In the present case, in the pleadings the plaintiff has specifically denied execution of gift deed. It is his specific case, that it was fraudulently obtained by the defendant who was his elder brother, on giving false impression that the execution of documents was necessary for obtaining loan. Therefore I am of the considered view that in the absence of examining any of the attesting witnesses by the defendant no error could be found with the findings of fact recorded by both the courts below.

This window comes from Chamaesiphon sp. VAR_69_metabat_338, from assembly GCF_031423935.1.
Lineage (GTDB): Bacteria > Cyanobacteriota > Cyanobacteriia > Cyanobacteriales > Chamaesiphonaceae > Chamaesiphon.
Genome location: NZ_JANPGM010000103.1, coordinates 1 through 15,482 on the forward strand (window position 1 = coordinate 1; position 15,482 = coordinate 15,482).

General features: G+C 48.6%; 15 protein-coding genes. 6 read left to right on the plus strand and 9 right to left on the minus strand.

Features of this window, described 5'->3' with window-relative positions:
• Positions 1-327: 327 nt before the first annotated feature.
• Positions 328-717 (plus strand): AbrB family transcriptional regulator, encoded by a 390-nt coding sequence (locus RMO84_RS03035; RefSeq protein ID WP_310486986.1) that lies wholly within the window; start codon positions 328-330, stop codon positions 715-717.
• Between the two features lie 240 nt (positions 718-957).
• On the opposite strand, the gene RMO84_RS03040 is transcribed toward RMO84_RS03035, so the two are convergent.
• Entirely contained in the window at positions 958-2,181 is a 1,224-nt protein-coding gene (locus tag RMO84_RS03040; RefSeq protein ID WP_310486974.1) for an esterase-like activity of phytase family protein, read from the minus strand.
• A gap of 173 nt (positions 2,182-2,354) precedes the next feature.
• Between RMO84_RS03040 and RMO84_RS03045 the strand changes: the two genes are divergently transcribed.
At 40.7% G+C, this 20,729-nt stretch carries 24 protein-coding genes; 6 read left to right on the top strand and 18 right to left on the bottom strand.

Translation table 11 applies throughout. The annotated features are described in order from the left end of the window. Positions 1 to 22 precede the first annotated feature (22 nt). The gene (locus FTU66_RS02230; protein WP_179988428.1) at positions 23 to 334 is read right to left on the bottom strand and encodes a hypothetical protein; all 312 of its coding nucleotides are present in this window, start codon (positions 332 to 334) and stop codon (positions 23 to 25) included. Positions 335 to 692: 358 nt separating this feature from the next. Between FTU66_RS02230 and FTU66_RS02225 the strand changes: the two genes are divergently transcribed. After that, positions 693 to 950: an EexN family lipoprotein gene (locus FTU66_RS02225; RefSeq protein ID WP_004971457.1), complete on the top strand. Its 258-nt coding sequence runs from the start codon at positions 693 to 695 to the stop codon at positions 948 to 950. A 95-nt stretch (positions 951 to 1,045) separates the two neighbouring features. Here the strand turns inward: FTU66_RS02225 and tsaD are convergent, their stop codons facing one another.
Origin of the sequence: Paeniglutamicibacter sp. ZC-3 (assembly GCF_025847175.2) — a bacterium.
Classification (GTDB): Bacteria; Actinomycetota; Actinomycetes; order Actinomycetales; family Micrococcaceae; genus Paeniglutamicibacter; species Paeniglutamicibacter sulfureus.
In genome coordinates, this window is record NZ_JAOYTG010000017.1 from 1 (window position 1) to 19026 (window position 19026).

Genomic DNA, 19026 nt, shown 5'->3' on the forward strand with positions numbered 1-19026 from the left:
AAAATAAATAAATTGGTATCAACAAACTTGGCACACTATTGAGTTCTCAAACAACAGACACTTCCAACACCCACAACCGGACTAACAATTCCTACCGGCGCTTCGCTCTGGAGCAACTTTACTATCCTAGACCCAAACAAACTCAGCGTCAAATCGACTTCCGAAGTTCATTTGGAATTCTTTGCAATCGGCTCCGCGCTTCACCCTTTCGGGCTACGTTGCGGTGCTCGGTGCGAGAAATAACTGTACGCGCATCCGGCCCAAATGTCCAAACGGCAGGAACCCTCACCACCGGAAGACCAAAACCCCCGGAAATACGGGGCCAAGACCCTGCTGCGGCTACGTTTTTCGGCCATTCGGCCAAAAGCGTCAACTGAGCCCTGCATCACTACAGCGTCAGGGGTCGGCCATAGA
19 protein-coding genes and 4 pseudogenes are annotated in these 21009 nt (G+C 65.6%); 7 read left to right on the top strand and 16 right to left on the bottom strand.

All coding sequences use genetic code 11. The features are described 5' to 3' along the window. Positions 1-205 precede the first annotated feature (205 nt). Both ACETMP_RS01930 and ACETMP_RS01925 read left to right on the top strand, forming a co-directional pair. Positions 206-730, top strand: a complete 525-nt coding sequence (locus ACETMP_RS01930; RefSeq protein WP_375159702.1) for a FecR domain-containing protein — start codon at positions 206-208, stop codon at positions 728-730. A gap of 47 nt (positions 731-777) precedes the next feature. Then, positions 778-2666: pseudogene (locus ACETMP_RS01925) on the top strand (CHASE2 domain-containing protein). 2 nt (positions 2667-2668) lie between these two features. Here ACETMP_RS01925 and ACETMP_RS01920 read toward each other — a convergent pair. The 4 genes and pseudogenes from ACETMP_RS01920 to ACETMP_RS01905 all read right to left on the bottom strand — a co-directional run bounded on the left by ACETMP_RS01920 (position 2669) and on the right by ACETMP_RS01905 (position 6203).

16. In so far as reliance placed by the learned counsel for the respondent on the judgment of the Apex Court in the case of M. L. Abdul Jabbar Sahib (supra) is concerned, the said judgment, would be of no assistance to the present appellant, in as much as in the said case, the Apex Court has held that the registering officer puts his signature on the document in discharge of his statutory duty under section 59 of the Indian Registration Act and not for the purpose of attesting it or certifying that he has received from the executant a personal acknowledgment of his signature. The said judgment would rather support the case of the plaintiff. It has been further held in the said judgment, that even the scribe cannot be considered as an attesting witness. In the case of N. Kamalam & Anr. (supra) cited by the plaintiff, also it has been held that the scriber cannot take place of an attesting witness. As such the said judgment would also not support the case of the appellant. In so far as the various judgments of Nagpur, Mysore, Kerala, Calcutta so also Bombay High Courts cited by the learned counsel in support of her contention are concerned, there cannot be a dispute with the legal position that the denial has to be specific and not general. However as already discussed herein above, both the courts below upon appreciation of evidence have clearly held that the denial was specific and not general. Not only that, I have also referred herein above to the averment in the plaint and the evidence of the plaintiff in this respect. The Apex Court in the case of Kashibai (supra) has observed thus: